They found that cooperative learning produced greater academic achievement than both competitive learning and individualistic learning across the studies, exhibiting a mean weighted effect size of 0. In essence, these results indicate that cooperative learning increases student academic performance by approximately one-half of a standard deviation when compared to non-cooperative learning models, an effect that is considered moderate.
Importantly, the academic achievement measures were defined in each study, and ranged from lower-level cognitive tasks e. The meta-analysis also showed substantial effects on other metrics, including self-esteem and positive attitudes about learning.
George Kuh and colleagues also conclude that cooperative group learning promotes student engagement and academic performance Kuh et al.
Springer, Stanne, and Donovan confirmed these results in their meta-analysis of 39 studies in university STEM classrooms. They found that students who participated in various types of small-group learning, ranging from extended formal interactions to brief informal interactions, had greater academic achievement, exhibited more favorable attitudes towards learning, and had increased persistence through STEM courses than students who did not participate in STEM small-group learning.
The box below summarizes three individual studies examining the effects of cooperative learning groups. What are approaches that can help make group work effective?Check Out Our Evaluation of Group Process Essay.
In our case, we shared the assignment among the six members where each was required to research on a given theory. In addition, leaders emerge from within the group who plays vital role in group processes.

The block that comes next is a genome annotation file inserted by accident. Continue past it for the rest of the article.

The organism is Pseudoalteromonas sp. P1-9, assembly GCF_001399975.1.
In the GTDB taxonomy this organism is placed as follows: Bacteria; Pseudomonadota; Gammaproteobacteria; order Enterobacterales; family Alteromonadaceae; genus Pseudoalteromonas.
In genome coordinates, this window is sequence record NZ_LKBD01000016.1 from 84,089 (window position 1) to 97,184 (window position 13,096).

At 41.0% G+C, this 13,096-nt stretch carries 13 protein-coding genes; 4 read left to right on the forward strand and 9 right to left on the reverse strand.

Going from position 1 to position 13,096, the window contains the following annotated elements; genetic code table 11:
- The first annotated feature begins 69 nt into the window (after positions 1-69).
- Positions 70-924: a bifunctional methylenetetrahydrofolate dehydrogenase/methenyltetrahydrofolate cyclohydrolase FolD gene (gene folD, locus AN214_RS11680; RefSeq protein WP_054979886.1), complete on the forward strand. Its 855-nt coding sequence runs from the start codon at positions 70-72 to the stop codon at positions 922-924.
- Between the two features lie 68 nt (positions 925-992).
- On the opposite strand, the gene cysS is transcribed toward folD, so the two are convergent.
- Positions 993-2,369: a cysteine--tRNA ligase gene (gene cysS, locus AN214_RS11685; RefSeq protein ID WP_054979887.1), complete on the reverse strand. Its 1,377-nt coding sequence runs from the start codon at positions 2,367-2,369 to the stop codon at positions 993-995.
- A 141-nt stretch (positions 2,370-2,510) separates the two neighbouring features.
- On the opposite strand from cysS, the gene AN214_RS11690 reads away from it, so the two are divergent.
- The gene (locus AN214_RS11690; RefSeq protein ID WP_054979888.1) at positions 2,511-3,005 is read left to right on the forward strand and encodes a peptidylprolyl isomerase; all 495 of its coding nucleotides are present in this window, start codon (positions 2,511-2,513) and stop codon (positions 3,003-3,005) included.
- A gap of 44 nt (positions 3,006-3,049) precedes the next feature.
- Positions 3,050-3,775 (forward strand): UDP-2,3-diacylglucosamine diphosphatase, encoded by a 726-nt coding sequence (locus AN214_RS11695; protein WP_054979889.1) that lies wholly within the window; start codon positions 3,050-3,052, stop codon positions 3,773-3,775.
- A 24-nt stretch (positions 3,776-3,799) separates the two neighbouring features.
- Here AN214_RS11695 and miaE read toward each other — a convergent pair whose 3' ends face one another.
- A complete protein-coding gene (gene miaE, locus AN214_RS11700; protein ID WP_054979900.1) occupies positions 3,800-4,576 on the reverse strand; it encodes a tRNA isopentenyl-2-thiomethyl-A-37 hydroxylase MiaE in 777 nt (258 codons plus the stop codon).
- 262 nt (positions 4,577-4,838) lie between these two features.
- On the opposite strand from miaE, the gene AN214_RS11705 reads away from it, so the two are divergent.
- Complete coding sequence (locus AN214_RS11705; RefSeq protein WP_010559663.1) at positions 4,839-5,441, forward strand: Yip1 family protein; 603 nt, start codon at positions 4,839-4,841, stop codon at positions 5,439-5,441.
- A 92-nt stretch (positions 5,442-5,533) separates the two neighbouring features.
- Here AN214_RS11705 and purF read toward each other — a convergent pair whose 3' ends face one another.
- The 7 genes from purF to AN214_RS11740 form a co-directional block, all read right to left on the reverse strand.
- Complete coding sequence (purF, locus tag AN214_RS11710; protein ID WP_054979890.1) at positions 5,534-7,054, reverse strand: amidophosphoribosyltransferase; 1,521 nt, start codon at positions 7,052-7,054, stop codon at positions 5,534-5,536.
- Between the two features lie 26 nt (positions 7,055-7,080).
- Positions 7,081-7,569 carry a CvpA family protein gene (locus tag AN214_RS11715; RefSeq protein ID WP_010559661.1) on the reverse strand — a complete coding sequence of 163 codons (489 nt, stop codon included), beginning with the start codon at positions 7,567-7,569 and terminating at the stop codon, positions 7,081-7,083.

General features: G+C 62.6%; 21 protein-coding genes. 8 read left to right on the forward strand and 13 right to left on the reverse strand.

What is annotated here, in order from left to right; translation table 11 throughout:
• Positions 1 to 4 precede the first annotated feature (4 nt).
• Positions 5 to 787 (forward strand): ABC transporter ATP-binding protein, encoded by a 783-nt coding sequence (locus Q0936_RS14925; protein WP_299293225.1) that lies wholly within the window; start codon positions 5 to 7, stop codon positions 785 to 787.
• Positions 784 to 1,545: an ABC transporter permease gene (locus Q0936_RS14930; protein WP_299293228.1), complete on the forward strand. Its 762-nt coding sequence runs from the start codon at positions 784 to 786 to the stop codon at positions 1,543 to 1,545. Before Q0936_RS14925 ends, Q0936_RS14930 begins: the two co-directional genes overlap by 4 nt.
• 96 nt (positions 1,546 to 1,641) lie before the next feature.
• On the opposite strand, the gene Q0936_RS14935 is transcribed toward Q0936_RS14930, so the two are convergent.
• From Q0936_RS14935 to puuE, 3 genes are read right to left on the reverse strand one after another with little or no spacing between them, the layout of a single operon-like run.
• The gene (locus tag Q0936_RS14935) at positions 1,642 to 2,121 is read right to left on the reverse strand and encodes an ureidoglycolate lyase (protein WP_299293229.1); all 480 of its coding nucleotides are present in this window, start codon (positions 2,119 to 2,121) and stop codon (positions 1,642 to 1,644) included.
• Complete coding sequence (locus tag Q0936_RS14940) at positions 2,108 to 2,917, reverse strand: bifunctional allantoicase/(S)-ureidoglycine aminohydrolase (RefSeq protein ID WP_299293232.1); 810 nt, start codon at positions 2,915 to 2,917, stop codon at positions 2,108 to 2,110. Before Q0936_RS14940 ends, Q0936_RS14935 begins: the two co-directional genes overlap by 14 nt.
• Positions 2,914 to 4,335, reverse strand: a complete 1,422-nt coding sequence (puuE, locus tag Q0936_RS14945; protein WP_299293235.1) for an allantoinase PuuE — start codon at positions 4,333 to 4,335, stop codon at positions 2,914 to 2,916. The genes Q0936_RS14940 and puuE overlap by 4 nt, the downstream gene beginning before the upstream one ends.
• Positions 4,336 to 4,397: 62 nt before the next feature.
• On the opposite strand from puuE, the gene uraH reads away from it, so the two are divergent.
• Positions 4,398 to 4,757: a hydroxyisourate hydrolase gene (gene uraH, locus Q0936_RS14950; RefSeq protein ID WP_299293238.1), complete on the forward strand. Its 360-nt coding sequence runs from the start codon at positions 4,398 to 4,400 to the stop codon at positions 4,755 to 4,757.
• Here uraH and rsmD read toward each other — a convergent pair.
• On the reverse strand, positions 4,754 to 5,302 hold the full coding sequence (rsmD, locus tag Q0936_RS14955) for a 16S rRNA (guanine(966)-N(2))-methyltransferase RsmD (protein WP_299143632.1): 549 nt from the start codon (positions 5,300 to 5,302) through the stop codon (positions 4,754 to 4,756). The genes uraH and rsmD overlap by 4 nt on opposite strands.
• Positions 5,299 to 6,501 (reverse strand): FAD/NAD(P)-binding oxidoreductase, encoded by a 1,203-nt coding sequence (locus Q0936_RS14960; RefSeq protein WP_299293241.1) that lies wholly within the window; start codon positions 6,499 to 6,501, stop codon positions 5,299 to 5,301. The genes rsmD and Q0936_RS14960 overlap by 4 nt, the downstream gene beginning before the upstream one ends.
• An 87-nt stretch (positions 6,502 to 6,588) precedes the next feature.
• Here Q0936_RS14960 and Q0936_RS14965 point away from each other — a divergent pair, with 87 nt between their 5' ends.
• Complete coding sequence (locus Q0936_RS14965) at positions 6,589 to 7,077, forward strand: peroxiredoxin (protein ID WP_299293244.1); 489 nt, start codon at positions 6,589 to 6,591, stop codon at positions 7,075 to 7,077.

Therefore, we chose one of us to be the overall in delegating duties and . What is groupwork? What is groupwork? However, even more significant than this for group process, Lewin argued, is some interdependence in the goals of group members. To get something done it is often necessary to cooperate with others.
Group Theory and Group Skills 12e. New York: Pearson. Klein, Alan (). Group Graphics ® Keyboard and Tools: My initial way of understanding process theory in the study group was to apply it to what I knew intimately-group process and graphics.
In a short period of time I had discovered the deep structure of visual language and formulated a Group Graphics system of formats for facilitating meetings that we still.
A definition of a group will be given in the first part of the essay and what the principles of group work are. In the second part some models of group processes will be explored and what their relevance is to the specific group, such as Bruce Tuckman's model and Dorothy Stock Whitakers Model.
acquired trait: A phenotypic characteristic, acquired during growth and development, that is not genetically based and therefore cannot be passed on to the next generation (for example, the large.
As health care professionals it is essential that Registered Nurses use well developed and tested theories to guide their practice.
As put by McEwen (, p) “Theory provides the basis of understanding the reality of nursing; it enables the nurse to understand why an event happens.